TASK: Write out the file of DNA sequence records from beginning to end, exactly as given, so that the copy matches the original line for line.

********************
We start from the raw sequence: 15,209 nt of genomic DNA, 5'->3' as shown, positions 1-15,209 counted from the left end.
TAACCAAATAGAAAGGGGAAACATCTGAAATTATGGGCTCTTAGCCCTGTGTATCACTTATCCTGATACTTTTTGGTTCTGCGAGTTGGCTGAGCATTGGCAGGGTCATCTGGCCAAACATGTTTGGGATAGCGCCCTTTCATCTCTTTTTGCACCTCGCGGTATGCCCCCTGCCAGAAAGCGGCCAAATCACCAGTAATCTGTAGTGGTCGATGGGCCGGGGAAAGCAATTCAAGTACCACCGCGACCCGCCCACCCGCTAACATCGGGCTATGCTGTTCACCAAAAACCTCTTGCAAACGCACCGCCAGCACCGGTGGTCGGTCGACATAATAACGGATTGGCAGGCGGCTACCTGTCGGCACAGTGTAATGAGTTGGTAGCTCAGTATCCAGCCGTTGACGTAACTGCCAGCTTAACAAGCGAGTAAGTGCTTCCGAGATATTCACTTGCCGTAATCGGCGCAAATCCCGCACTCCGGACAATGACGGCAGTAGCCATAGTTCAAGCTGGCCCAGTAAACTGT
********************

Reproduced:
We start from the raw sequence: 15,209 nt of genomic DNA, 5'->3' as shown, positions 1-15,209 counted from the left end.
TAACCAAATAGAAAGGGGAAACATCTGAAATTATGGGCTCTTAGCCCTGTGTATCACTTATCCTGATACTTTTTGGTTCTGCGAGTTGGCTGAGCATTGGCAGGGTCATCTGGCCAAACATGTTTGGGATAGCGCCCTTTCATCTCTTTTTGCACCTCGCGGTATGCCCCCTGCCAGAAAGCGGCCAAATCACCAGTAATCTGTAGTGGTCGATGGGCCGGGGAAAGCAATTCAAGTACCACCGCGACCCGCCCACCCGCTAACATCGGGCTATGCTGTTCACCAAAAACCTCTTGCAAACGCACCGCCAGCACCGGTGGTCGGTCGACATAATAACGGATTGGCAGGCGGCTACCTGTCGGCACAGTGTAATGAGTTGGTAGCTCAGTATCCAGCCGTTGACGTAACTGCCAGCTTAACAAGCGAGTAAGTGCTTCCGAGATATTCACTTGCCGTAATCGGCGCAAATCCCGCACTCCGGACAATGACGGCAGTAGCCATAGTTCAAGCTGGCCCAGTAAACTGT